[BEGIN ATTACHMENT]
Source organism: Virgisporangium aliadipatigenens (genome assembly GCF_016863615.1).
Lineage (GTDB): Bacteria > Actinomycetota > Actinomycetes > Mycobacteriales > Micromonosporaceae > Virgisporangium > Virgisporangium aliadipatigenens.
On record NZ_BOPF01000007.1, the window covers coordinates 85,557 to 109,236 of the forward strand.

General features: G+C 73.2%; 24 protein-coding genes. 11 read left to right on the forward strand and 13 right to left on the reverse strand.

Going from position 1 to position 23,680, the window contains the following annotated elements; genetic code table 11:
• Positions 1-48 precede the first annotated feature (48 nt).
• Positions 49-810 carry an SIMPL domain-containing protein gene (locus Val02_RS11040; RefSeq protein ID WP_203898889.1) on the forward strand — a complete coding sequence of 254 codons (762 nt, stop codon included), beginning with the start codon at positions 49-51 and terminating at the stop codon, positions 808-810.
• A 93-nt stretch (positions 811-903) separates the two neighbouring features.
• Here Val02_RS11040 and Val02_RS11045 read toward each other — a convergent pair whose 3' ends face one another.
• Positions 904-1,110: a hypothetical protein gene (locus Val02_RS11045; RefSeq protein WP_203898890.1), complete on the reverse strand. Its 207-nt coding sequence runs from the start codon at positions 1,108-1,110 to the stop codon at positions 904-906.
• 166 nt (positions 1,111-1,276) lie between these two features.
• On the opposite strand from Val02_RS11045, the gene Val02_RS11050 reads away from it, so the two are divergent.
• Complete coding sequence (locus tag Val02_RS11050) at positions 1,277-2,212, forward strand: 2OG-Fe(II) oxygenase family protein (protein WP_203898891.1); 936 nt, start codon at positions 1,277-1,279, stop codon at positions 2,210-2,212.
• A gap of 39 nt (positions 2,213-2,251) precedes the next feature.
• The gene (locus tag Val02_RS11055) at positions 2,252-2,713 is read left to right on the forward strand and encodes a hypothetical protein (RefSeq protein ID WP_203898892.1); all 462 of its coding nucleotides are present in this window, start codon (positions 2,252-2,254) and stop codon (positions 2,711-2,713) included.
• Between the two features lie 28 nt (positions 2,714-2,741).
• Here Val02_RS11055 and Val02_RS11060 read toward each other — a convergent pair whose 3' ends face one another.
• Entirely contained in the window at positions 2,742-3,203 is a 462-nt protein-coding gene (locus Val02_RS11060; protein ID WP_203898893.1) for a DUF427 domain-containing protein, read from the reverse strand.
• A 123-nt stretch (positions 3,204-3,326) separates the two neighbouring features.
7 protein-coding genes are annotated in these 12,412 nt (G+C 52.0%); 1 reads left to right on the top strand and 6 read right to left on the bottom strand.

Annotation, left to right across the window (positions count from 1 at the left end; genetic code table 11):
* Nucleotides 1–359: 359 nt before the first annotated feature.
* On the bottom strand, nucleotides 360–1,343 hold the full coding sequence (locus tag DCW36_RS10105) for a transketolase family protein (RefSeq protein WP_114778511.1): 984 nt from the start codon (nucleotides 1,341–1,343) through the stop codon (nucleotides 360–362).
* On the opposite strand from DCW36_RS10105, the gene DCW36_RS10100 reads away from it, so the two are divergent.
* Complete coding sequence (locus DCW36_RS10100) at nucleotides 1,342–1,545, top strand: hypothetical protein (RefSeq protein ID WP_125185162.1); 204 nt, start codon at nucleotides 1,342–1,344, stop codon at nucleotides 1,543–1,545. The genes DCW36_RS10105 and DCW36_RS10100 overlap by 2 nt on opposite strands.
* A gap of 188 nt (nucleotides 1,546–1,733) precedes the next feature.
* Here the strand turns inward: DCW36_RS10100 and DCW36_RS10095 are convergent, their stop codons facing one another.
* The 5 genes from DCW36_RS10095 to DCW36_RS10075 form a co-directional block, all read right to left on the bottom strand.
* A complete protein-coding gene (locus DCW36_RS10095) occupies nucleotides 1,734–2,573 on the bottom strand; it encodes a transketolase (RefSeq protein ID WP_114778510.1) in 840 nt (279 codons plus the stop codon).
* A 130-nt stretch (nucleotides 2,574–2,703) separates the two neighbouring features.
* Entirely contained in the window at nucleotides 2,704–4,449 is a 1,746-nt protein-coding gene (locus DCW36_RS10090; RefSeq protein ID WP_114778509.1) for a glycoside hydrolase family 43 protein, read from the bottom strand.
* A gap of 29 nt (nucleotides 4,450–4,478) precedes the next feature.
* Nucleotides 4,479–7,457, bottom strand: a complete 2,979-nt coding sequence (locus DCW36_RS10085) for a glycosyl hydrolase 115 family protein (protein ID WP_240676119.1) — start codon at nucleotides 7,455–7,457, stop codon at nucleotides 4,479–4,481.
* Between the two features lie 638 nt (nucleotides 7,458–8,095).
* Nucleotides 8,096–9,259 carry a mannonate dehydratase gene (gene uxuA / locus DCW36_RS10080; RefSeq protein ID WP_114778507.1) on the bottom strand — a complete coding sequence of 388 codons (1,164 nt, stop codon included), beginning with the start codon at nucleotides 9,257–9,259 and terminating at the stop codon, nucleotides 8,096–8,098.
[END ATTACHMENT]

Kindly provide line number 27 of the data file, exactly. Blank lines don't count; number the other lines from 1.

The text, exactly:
* Here the strand turns inward: DCW36_RS10100 and DCW36_RS10095 are convergent, their stop codons facing one another.